Recent prosecutions – worker dies after fall from shipping container

A Gateshead transport and haulage company was fined £200,000 and ordered to pay costs of £15,322 following a fatal fall from height incident.

An employee was working inside an open-topped transport shipping container on the back of a large goods road vehicle. The container’s rear doors were open, preparing access for an overhead crane and the removal of a shipment of steel girders. While unloading goods, the worker fell approximately 1.5 metres from the rear of the container and died as a result of his injuries.

An HSE investigation found that the employer had general risk assessments and safe working method statements in place. However, the regulator highlighted the absence of a suitable risk assessment for the specific work activity. They also noted that the company had failed to implement simple controls to prevent a fall from the container.

The HSE inspector said: ‘A worker died from injuries sustained in this incident. His death could have very easily been avoided had the company recognised the risk of a fall from the container when unloading the steel and put in place simple and easily available controls.’

Preventing falls from height in your yard

Work at height is the biggest workplace killer, accounting for 25% of all fatal injuries recorded in the UK during 2019/20. Of the 693,000 non-fatal injuries, 8%(55,440) were falls from height – and the majority of serious injuries are caused by falls from less than two metres. 

Within a merchant environment, you should always ensure a suitable and sufficient work at height risk assessment has taken place. The assessment should focus on preventing work from height altogether, aiming for as much work as possible to be conducted from the ground.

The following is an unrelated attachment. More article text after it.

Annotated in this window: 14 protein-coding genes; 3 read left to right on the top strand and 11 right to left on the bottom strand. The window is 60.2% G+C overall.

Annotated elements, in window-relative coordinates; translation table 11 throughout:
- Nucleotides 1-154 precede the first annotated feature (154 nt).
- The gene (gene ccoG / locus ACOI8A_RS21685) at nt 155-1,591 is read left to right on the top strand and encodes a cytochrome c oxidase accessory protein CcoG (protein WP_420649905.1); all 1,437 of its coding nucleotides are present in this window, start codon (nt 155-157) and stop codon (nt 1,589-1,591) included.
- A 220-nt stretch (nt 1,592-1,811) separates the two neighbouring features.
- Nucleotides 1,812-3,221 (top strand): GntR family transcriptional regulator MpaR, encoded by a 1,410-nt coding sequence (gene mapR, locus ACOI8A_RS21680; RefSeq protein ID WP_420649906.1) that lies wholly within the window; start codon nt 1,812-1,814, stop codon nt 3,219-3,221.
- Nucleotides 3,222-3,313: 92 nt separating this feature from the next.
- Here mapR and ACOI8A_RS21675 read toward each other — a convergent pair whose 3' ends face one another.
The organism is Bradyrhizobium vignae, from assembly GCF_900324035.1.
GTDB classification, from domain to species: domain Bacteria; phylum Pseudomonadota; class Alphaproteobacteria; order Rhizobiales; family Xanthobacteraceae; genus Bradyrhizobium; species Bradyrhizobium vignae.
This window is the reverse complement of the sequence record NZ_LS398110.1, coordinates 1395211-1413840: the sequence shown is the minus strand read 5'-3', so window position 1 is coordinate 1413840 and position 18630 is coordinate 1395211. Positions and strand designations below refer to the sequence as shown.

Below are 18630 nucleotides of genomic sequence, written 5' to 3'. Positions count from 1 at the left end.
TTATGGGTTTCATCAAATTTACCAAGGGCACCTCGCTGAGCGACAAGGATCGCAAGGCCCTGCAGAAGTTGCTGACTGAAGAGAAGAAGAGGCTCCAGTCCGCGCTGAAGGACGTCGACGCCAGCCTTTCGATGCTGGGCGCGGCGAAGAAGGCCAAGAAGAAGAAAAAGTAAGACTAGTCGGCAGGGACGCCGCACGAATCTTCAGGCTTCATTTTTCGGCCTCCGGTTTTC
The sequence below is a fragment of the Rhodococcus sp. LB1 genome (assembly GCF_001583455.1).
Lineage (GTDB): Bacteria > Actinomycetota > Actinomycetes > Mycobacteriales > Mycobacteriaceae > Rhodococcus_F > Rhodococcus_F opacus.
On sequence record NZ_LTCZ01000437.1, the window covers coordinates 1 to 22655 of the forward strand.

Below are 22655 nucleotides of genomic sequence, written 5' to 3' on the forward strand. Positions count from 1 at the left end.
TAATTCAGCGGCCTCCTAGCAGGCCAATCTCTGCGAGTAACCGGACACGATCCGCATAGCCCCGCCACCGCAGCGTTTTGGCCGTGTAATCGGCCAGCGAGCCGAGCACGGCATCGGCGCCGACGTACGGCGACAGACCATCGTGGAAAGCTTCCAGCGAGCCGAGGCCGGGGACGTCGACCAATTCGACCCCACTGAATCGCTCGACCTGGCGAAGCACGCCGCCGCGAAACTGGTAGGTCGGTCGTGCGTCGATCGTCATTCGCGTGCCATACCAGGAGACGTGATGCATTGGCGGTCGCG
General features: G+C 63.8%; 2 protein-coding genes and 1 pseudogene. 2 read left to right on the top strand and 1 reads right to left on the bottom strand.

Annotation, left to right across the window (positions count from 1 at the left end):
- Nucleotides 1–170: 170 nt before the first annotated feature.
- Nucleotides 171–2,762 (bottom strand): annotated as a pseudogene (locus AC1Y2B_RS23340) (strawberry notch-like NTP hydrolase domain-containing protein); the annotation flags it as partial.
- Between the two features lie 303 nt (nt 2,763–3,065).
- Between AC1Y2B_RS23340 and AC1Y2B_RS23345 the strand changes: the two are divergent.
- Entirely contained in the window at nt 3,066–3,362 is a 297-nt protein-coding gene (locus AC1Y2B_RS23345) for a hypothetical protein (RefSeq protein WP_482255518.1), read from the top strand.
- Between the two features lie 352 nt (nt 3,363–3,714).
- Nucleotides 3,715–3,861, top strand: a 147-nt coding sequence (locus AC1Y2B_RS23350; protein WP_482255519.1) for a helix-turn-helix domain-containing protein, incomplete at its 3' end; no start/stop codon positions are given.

Where this isn’t feasible, use suitable, stable equipment to minimise falling risks. While ladders and scaffolds might spring to mind, they’re often misused and can carry considerable H&S hazards. Safer alternatives include access platforms, scissor lifts and mobile steps.

Your risk assessment should also ensure workers:

·        can get safely to and from where they work at height

·        are not overloaded or overreaching when working at height

·        are protected from falling objects

·        take precautions when working on or near fragile surfaces

·        are trained on equipment use

·        understand emergency evacuation and rescue procedures

Work at height is an area of health and safety where you should always stop and think. Analyse where work at height happens across your branch – from ladders and mezzanines to vehicle access – and take steps to remove and reduce hazards. Are surfaces sturdy and slip-free? Is there adequate lighting and space to move? Have staff been trained on safe working practices?

A few easy-to-implement controls can protect your team and prevent the high cost of a fall in your workplace.

Talk to Opus

We’ve helped hundreds of builders merchants minimise accident risks and avoid legal action. Talk to us about safe work at height methods in your business on or 0330 043 4015.

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